• The political message was not the only thing that  Hergé had in mind, so on page 16 he lets gangster Bobby Smiles flee to Redskincity, a town near an Indian camp. However, to stay out of trouble with Wallez, Hergé used the Indians to expose American corruption with the scene where the ‘whites’ found out about the oil on the Indian reserve, they force the Red Indian tribe out of their ancestral homes and established a town and oil industry within 24 hours.
  • These and other political messages in the book ensured that the publisher in USA were not willing to touch the book even with a pole. Even till the the mid-1940s, American publishers insisted that Hergé replaced the ‘coloured’ people featured in the comic with ‘whites’.
  • USA was not the only country that gave Hergé a hard time publishing this comic. Most foreign publishers outside Belgium & France seemed to have problems with the almost apocalyptical scene in which the soldiers move out the Indians of the reserve, and the speed in which the new town is created.
  • Nevertheless, Hergé’s popularity in Belgium and France increased even more with this album. Wallez arranged another ‘happy homecoming’ for Tintin, at which even more people showed up than the previous ‘homecoming’. Tintin albums became so popular that they attracted the attention of Casterman, a well known publisher in Belgium and France. Eagerly, Casterman decided to publish the Tintin stories.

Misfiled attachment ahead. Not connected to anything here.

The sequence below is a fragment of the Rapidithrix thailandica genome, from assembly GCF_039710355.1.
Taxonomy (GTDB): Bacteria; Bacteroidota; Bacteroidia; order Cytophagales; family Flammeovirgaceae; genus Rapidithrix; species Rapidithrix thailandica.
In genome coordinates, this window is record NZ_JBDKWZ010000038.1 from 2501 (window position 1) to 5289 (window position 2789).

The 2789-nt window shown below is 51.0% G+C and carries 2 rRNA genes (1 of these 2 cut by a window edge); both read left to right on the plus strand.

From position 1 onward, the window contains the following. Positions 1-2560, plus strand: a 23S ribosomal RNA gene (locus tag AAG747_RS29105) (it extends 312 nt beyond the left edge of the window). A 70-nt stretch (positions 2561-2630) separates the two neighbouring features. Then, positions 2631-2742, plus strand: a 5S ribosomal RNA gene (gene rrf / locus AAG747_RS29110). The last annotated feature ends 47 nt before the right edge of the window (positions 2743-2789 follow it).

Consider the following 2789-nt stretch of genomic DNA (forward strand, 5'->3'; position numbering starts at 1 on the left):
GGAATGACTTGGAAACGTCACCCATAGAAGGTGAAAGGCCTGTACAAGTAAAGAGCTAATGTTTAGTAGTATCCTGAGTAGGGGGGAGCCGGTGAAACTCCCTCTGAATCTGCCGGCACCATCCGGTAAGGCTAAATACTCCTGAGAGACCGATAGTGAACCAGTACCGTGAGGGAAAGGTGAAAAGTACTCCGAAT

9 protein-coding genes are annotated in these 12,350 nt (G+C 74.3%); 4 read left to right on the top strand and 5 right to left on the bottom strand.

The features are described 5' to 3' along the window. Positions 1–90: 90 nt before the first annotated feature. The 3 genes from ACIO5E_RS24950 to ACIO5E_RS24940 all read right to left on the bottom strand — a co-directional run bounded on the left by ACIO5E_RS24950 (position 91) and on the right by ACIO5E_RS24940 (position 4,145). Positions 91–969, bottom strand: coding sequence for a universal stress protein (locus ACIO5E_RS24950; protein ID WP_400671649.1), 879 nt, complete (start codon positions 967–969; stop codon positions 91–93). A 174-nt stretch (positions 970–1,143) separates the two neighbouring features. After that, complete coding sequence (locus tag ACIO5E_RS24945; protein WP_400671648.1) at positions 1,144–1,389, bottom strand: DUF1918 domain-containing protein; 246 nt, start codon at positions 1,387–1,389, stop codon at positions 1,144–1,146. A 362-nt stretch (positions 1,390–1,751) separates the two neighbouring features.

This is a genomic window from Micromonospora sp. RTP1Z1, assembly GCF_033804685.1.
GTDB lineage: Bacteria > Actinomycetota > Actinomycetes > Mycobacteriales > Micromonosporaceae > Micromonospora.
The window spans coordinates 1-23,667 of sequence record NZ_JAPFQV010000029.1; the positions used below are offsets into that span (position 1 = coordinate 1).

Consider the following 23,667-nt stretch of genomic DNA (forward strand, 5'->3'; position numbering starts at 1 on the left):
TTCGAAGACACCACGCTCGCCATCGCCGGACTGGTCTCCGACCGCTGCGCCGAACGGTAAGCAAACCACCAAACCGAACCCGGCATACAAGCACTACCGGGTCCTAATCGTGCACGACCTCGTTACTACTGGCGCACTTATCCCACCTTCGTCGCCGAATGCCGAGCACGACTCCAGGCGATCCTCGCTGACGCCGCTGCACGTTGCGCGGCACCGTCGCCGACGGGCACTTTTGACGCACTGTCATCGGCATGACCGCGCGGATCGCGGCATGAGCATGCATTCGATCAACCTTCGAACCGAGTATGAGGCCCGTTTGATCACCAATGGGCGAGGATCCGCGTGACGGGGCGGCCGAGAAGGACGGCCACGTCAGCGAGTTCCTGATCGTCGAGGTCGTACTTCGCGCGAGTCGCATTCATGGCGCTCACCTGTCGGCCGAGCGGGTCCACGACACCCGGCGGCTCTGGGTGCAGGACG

• In the original edition, Tintin never learns Bobby Smiles’ name; it is revealed only when he mails him to the nearest police station, in the phone call to the press from the police chief.
  • Billy Bolivar was based on Arthur Henning, aka Arthur Saxon, a professional strongman whose specialty was the one-handed lift. Billy was called “Bolivar (Hippolyte)” in the original black and white version. Luckily, Saxon was already dead at the time Hergé wrote this story.